Decoding Mixed Signals in the Economy and Markets with Invesco's Kristina Hooper

Episode 79 of the Investopedia Express with Caleb Silver (March 28, 2022)

Table of Contents
Table of Contents

Make that two weeks in a row of gains for the U.S. equity markets, but it wasn't pretty. Investors fought off tough talk from Fed Chair Jerome Powell, who said the Fed may have to consider more aggressive rate hikes at future meetings to fend off inflation. Commodity prices are on course to post our best year since 1915. Woodrow Wilson was the U.S. president and the Red Sox won the World Series that year. The Fed's flex put another scare into government bond yields as the yield on the 10-year U.S. Treasury note top 2.49% on Friday, the highest level since May of 2019. That's when the trade war with China really got hot. Returns on government bonds are having their worst year since 1949. The Yankees won the World Series that year and Harry S. Truman sat in the Oval Office.

Larry Fink, the chairman and CEO of BlackRock, the largest asset manager in the world with $9.5 trillion in assets under management, wrote in his most recent letter to shareholders that the Russian invasion of Ukraine has put an end to globalization we have experienced over the past three decades. He writes, "We had already seen connectivity between nations, companies and even people strained by two years of the pandemic. It has left many communities and people feeling isolated and looking inward. I believe this has exacerbated the polarization and extremist behavior we are seeing across society today." If you listen to the rhetoric from countries including the U.S., China, and inside the European Union, you're hearing more talk about depending less on other countries for key commodities, semiconductors and economic dependance. It may be too late to roll back globalization completely, but nationalism and independence are on the rise.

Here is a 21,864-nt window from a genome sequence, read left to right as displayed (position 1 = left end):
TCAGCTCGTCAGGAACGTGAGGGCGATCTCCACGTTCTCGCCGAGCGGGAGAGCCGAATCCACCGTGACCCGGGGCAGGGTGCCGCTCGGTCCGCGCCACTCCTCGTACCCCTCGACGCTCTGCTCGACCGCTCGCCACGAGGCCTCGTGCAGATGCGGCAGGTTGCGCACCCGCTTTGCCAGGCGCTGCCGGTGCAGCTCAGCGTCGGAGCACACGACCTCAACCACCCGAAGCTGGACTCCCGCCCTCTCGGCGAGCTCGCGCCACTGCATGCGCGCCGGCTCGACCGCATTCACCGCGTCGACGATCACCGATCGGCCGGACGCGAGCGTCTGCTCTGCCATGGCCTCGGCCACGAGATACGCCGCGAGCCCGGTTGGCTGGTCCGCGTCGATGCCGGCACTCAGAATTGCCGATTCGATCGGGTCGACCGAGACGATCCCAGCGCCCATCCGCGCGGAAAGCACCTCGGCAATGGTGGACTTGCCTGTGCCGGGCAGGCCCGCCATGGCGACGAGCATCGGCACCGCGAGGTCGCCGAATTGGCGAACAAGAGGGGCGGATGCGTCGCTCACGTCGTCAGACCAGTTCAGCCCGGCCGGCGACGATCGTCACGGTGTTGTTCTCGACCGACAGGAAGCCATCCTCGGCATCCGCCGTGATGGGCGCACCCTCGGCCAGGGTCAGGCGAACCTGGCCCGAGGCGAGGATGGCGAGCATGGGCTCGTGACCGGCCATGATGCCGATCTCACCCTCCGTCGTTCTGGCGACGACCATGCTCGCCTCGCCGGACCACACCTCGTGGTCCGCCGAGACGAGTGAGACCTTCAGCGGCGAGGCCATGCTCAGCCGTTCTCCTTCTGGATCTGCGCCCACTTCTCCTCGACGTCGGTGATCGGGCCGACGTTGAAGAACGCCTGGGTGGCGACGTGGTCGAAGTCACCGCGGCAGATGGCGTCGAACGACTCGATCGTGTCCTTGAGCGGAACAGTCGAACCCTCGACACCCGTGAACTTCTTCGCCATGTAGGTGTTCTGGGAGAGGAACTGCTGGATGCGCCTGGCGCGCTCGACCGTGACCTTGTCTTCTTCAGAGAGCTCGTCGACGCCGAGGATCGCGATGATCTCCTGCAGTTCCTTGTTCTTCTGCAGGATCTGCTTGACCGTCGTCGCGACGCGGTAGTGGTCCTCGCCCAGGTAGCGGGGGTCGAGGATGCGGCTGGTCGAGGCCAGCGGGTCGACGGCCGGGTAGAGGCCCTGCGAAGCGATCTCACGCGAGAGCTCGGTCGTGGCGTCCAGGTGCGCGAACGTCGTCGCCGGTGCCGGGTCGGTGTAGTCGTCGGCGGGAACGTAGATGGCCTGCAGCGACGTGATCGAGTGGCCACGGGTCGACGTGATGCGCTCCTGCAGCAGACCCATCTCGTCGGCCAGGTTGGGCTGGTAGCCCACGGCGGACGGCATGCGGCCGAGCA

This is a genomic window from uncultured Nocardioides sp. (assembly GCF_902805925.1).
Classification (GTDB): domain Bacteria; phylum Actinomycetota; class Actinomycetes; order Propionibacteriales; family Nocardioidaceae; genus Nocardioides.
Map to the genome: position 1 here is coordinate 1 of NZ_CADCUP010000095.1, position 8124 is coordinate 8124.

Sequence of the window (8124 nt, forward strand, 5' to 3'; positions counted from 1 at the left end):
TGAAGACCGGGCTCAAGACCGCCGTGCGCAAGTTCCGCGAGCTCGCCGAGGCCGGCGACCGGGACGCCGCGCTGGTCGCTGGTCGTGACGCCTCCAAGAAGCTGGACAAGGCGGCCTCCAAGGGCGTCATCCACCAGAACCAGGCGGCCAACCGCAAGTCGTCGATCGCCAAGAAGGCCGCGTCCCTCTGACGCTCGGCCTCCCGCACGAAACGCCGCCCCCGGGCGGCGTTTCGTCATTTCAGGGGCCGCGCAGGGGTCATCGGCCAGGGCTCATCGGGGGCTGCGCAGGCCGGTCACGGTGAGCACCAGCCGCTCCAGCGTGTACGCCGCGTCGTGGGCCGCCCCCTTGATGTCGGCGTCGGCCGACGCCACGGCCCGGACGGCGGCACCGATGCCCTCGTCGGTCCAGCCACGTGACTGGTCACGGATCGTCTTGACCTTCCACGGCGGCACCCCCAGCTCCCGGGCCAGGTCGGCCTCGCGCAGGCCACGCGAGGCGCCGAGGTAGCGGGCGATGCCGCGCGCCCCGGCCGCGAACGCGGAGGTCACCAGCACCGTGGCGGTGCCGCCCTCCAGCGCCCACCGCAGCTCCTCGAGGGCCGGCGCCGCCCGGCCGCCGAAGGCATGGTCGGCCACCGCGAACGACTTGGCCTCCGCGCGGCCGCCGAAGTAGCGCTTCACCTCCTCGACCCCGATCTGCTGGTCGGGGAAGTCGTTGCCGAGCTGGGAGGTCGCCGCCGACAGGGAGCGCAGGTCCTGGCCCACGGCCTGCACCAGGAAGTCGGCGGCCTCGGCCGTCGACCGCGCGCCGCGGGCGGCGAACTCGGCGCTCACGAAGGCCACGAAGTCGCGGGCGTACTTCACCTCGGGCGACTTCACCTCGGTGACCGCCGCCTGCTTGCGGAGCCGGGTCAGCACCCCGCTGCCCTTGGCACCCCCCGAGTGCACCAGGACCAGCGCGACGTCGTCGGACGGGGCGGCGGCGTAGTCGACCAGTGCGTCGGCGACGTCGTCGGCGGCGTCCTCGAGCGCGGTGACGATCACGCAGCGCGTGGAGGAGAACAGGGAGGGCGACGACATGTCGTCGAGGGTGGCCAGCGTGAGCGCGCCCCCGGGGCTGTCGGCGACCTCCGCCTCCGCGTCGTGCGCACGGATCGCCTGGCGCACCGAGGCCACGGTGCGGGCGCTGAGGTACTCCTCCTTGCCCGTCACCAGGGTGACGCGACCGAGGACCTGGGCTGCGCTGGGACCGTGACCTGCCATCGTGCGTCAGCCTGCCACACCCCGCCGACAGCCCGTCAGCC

Meet Kristina Hooper

K

Image courtesy Invesco.

Kristina Hooper, CFP, CAIA, CIMA, ChFC, is Invesco's chief global market strategist. In this role, she leads Invesco’s Global Market Strategy Office, which has strategists on-the-ground in North America, Europe, and Asia. Prior to joining Invesco, Ms. Hooper was Allianz Global Investors' U.S. investment strategist. She has regularly been quoted in The Wall Street Journal, Financial Times, The New York Times, Reuters, and other financial news publications, in addition to making regular appearances on CNBC & Bloomberg TV.